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Old 11-03-2006, 05:26 PM   #51
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Also, they already have algae growing on the sand, this is a good indicator the tank has finished it's cycle.
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Old 12-07-2006, 03:11 PM   #52
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Well, because we'd been out of town quite a bit in November, we decided to wait 'til everything calmed down before adding fish.

So! This weekend will be "add the first fish" weekend!!


Considering our stock list on the first post (which I need to kind of tweak), which fish should we get first? I figure we'll add two fish this weekend, wait a couple weeks, then add two more, and so on.


I figure we should get two of the following first:

blue green chromis
royal gramma

MAYBE a dwarf angelfish?


What's a good 'first fish'? I figure we'll wait to add clowns 'til we upgrade the lighting and the tank is more mature so we can get an anemone.

Take care, all! We'll have pics by the end of the weekend!
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Old 12-07-2006, 04:27 PM   #53
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Your tank is big enough and established long enough that I think you could get all 5 chromis without a problem. They are docile and active (which will help draw out newbies later on). Then I would add the clowns. Dont worry about adding them with the anemone (I believe your suppose to wait a year before adding it). My royal gramma is very territorial and has chased every new addition thats smaller or equal to it. I think the angel is also be too territorial to add first.
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Old 12-07-2006, 05:33 PM   #54
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Quote:
Originally Posted by DreamerTheresa
MAYBE a dwarf angelfish?

If you ever plan on going reef this might be a bad idea IME.
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Old 12-07-2006, 07:42 PM   #55
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Quote:
Originally Posted by geekdafied
Who wants to look at a dead shrimp?
welcome to AA. please do not cycle with live animals, it is cruel, and painful. this is not an opinion, its a fact
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Old 12-08-2006, 11:01 AM   #56
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I agree on the Dwarf Angelfish verdict. They are beautiful, but most are not reef safe and will nip at corals.

Can't wait to see pictures, btw.

I also think the Chromis would be a good first addition. They are hardy and docile.
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Old 12-08-2006, 12:32 PM   #57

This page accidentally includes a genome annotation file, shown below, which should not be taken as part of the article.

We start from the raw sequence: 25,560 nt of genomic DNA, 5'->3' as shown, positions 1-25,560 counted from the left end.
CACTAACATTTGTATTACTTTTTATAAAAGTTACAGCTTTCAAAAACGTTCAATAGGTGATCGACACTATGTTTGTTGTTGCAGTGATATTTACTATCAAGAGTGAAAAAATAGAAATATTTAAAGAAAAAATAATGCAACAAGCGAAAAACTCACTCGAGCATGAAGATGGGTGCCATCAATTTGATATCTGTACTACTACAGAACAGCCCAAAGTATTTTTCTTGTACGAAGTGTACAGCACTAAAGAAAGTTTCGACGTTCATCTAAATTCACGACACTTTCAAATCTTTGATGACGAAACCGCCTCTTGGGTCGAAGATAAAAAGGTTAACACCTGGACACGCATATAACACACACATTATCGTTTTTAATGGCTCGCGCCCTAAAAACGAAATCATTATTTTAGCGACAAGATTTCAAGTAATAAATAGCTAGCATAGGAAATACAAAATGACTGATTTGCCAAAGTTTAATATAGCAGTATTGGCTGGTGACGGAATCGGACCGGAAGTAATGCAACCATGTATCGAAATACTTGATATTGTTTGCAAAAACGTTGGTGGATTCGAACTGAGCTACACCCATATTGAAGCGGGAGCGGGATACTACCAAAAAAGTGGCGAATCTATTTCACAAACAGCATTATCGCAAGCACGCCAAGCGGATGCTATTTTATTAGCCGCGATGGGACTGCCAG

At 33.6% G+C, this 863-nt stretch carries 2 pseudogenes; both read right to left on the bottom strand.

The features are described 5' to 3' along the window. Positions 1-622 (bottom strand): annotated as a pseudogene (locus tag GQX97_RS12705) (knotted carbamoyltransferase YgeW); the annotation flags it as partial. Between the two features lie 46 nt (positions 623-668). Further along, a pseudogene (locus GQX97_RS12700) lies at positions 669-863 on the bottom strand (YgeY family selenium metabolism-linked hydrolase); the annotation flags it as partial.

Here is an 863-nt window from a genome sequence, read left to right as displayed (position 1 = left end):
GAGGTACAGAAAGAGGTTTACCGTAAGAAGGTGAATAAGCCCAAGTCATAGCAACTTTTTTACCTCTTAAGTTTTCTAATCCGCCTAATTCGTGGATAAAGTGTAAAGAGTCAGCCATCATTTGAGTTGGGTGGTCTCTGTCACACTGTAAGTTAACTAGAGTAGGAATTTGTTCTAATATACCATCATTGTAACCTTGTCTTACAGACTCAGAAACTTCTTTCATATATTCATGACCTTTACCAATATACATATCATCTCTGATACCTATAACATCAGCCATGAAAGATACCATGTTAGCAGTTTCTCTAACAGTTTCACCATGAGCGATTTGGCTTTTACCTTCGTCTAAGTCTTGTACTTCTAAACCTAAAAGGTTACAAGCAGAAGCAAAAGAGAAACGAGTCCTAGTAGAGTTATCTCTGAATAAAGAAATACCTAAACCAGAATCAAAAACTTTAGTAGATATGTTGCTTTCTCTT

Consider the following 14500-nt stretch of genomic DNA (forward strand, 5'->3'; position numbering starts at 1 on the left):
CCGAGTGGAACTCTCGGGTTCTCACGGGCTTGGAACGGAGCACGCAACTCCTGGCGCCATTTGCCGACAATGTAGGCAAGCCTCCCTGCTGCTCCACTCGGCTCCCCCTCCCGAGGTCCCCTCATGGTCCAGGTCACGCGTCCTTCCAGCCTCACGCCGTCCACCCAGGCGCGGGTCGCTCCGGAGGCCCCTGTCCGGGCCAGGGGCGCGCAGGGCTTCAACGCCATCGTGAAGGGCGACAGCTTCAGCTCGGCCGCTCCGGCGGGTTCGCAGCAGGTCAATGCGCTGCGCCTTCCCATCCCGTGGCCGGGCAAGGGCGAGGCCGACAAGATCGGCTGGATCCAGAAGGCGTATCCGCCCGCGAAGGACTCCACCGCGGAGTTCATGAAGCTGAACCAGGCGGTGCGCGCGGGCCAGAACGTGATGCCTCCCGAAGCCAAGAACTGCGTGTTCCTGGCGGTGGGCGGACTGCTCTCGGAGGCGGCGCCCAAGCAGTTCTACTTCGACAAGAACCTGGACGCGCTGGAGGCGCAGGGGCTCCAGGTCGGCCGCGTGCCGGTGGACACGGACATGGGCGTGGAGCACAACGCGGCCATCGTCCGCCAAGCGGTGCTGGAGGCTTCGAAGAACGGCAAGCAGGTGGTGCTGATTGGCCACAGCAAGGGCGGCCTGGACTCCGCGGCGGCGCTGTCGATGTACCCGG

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Quote:
Originally Posted by geekdafied
Well in order to cycle a tank you need some kind of fish in there, damsls are usually the starter fish.
I believed the same thing for the last 30 years and have always used feeders to cycle my tanks.
This used to be the accepted wisdom, but just like most of the knowledge base in this hobby, has been revised and updated over the years.
Imagine my surprise when I first learned about doing a "fishless" (and more humane) cycle just this year.
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For those of you who are wondering about me.... I have been at this for going on 13yrs. I have read just about every book I could on this before I started. I am now a coral farmer so to speak. I raise captive zoanthids/palys/various leather corals.
Awesome. Welcome to AA.
The more added people and experiences in the knowledge pool here just makes AA a better resource.

To Dreamer and Nightmare,
I agree with Devilish.
The Chromis would be an excellent first addition.
No worries about them becoming territorial, and hardy enough to better survive any mini-cycles from increasing the initial bioload or die-off from adding more LR.
They're also active and visible enough that they should satisfy your need for "life" until your tank is ready for the next addition.
Awesome looking tank.
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Old 12-08-2006, 12:34 PM   #58
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Muahahaaaaa, I'll play devils advocate *puts up flame shield* and agree that although the probability that a dwarf angel will pick at corals from time to time, I personally cannot imagine having a reef without one (if aquarium size allows). IMO they pose the same threat as do other "reef safe" inhabitants.
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Old 12-08-2006, 12:52 PM   #59
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Lol, Innovator. I love the Devils Advocate. I agree with you though, I fought with myself for a long time on whether to chance a dwarf angel or not, becuase I really, really, really like them... such a tough choice. I have heard of them devouring corals, I've heard of them not touching a thing. I wish they sold "proven reef safe" dwarf angels.
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Old 12-08-2006, 12:54 PM   #60
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We'll hold off on the angel, then, until we figure out whether or not we're going to go reef. Butterflies are not reef safe, either, IIRC, correct?

Are there certain corals that are more prone to fish-picking than others?




And it seems to be the general concensus that it would be okay to go ahead and get all 5 chromis tomorrow? And then what? Make sure all the water tests remain stable, and do water changes every other week? Wait a month before adding another fish?


Thanks for the help, everyone.
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